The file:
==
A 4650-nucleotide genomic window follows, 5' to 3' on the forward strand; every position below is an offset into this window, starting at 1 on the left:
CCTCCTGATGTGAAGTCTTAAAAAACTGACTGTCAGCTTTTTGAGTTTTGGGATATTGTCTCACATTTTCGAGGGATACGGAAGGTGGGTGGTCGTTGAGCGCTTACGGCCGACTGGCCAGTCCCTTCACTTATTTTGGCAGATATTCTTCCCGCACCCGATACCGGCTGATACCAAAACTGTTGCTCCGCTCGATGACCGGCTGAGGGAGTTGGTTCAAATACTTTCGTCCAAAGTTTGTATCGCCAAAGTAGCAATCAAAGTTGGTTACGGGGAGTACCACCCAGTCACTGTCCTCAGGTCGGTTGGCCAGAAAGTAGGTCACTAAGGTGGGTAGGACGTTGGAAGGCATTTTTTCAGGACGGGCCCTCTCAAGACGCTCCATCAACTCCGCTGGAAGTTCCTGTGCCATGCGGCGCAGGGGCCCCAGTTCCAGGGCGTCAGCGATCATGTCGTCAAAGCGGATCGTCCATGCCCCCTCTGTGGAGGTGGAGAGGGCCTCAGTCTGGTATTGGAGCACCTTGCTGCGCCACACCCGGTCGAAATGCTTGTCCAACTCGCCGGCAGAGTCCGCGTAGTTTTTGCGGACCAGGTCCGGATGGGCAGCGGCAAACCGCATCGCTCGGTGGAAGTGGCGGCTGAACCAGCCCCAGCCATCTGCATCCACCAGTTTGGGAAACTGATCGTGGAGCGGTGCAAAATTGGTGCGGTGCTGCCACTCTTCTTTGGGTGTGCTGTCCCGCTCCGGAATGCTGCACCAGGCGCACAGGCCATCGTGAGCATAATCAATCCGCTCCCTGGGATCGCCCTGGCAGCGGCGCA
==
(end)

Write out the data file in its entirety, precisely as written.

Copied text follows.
A 4650-nucleotide genomic window follows, 5' to 3' on the forward strand; every position below is an offset into this window, starting at 1 on the left:
CCTCCTGATGTGAAGTCTTAAAAAACTGACTGTCAGCTTTTTGAGTTTTGGGATATTGTCTCACATTTTCGAGGGATACGGAAGGTGGGTGGTCGTTGAGCGCTTACGGCCGACTGGCCAGTCCCTTCACTTATTTTGGCAGATATTCTTCCCGCACCCGATACCGGCTGATACCAAAACTGTTGCTCCGCTCGATGACCGGCTGAGGGAGTTGGTTCAAATACTTTCGTCCAAAGTTTGTATCGCCAAAGTAGCAATCAAAGTTGGTTACGGGGAGTACCACCCAGTCACTGTCCTCAGGTCGGTTGGCCAGAAAGTAGGTCACTAAGGTGGGTAGGACGTTGGAAGGCATTTTTTCAGGACGGGCCCTCTCAAGACGCTCCATCAACTCCGCTGGAAGTTCCTGTGCCATGCGGCGCAGGGGCCCCAGTTCCAGGGCGTCAGCGATCATGTCGTCAAAGCGGATCGTCCATGCCCCCTCTGTGGAGGTGGAGAGGGCCTCAGTCTGGTATTGGAGCACCTTGCTGCGCCACACCCGGTCGAAATGCTTGTCCAACTCGCCGGCAGAGTCCGCGTAGTTTTTGCGGACCAGGTCCGGATGGGCAGCGGCAAACCGCATCGCTCGGTGGAAGTGGCGGCTGAACCAGCCCCAGCCATCTGCATCCACCAGTTTGGGAAACTGATCGTGGAGCGGTGCAAAATTGGTGCGGTGCTGCCACTCTTCTTTGGGTGTGCTGTCCCGCTCCGGAATGCTGCACCAGGCGCACAGGCCATCGTGAGCATAATCAATCCGCTCCCTGGGATCGCCCTGGCAGCGGCGCA